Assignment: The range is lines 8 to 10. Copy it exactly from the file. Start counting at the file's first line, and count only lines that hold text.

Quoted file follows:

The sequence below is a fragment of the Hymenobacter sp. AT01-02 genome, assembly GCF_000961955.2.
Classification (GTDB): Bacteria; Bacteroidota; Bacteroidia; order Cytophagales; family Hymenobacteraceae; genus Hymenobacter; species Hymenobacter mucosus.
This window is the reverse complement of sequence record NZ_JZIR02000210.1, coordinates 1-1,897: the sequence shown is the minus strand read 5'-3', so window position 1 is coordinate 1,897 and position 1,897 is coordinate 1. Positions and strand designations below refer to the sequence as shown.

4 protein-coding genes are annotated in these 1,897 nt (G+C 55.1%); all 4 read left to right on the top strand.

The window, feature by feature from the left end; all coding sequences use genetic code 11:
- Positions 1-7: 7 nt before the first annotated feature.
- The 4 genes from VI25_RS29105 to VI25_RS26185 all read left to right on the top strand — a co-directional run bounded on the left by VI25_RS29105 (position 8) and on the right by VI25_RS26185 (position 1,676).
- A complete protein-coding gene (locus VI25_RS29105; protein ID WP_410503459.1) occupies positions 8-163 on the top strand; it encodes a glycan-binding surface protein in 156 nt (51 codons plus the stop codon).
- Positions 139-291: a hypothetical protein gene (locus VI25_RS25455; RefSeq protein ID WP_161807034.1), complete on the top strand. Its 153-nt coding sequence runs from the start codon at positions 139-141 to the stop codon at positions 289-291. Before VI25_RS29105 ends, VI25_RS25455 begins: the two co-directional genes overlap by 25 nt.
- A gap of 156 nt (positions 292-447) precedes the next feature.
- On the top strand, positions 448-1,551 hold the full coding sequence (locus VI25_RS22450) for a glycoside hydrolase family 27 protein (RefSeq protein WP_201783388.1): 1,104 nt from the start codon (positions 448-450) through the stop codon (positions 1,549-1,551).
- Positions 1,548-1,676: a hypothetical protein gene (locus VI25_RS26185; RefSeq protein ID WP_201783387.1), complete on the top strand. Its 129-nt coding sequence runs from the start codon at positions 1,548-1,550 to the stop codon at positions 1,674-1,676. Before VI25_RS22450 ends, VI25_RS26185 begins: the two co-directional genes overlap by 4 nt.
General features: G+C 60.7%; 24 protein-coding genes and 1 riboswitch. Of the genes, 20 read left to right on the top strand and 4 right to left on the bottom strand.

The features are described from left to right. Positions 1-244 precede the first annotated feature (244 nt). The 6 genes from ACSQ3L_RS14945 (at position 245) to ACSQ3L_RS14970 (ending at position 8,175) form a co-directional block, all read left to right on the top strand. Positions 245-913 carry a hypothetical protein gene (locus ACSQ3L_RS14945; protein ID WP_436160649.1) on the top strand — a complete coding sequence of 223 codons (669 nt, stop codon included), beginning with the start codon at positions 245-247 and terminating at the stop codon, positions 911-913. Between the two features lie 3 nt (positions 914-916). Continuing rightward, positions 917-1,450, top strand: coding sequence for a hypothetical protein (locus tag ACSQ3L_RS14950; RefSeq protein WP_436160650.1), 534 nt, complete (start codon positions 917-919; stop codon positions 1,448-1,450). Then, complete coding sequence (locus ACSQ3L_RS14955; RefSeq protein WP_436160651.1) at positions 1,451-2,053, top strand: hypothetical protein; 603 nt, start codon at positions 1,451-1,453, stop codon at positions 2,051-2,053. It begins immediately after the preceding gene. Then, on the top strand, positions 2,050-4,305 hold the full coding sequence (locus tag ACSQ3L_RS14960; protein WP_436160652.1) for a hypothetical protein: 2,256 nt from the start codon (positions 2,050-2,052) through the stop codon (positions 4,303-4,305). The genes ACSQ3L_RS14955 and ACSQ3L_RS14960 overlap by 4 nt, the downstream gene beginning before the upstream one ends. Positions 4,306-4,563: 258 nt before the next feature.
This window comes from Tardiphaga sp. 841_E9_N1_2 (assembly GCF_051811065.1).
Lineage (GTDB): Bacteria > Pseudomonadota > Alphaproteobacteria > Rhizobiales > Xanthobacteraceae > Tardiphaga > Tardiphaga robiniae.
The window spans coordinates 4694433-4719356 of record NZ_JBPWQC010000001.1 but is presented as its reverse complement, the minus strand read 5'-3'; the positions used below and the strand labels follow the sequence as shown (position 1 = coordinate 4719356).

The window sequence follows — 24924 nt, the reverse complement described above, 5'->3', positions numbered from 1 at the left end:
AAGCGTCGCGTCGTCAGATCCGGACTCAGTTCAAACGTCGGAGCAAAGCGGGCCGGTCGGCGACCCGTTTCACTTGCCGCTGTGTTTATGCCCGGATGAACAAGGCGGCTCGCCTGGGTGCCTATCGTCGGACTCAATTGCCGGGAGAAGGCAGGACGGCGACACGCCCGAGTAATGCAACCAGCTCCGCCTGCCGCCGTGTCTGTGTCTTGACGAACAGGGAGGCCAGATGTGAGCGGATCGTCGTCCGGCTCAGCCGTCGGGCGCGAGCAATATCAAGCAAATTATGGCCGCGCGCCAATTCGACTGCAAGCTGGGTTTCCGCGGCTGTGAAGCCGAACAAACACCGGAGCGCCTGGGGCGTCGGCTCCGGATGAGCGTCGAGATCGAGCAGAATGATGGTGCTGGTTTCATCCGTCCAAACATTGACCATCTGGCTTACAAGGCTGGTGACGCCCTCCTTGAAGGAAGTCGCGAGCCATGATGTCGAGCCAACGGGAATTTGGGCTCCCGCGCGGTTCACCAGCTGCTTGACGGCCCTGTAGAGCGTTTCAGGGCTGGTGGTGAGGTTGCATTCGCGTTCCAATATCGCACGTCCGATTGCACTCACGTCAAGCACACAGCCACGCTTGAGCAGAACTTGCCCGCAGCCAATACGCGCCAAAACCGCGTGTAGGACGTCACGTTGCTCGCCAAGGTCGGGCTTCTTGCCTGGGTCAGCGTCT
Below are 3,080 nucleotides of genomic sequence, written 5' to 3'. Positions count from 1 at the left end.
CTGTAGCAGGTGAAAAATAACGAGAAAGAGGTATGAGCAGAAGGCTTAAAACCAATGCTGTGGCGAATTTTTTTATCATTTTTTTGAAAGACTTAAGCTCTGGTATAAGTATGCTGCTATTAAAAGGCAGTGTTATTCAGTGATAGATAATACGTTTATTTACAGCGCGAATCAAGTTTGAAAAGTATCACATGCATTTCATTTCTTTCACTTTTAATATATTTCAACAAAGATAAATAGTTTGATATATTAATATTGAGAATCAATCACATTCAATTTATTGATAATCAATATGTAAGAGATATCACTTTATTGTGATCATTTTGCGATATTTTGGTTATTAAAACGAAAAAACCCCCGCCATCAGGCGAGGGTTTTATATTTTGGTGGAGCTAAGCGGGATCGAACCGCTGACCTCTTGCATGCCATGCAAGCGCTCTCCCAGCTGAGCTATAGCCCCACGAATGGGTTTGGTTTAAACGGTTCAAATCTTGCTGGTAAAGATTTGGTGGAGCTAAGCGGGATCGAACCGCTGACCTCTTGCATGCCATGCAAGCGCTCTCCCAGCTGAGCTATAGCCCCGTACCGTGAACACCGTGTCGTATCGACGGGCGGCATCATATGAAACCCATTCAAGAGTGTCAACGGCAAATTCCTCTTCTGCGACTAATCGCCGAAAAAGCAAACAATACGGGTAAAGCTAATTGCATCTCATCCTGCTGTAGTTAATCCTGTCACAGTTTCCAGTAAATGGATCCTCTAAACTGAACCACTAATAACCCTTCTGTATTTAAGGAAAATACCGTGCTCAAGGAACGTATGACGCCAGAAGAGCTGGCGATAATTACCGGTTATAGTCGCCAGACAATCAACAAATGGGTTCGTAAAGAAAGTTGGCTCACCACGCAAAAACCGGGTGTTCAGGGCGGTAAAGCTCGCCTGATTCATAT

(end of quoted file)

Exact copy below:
- A complete protein-coding gene (locus VI25_RS29105; protein ID WP_410503459.1) occupies positions 8-163 on the top strand; it encodes a glycan-binding surface protein in 156 nt (51 codons plus the stop codon).
- Positions 139-291: a hypothetical protein gene (locus VI25_RS25455; RefSeq protein ID WP_161807034.1), complete on the top strand. Its 153-nt coding sequence runs from the start codon at positions 139-141 to the stop codon at positions 289-291. Before VI25_RS29105 ends, VI25_RS25455 begins: the two co-directional genes overlap by 25 nt.
- A gap of 156 nt (positions 292-447) precedes the next feature.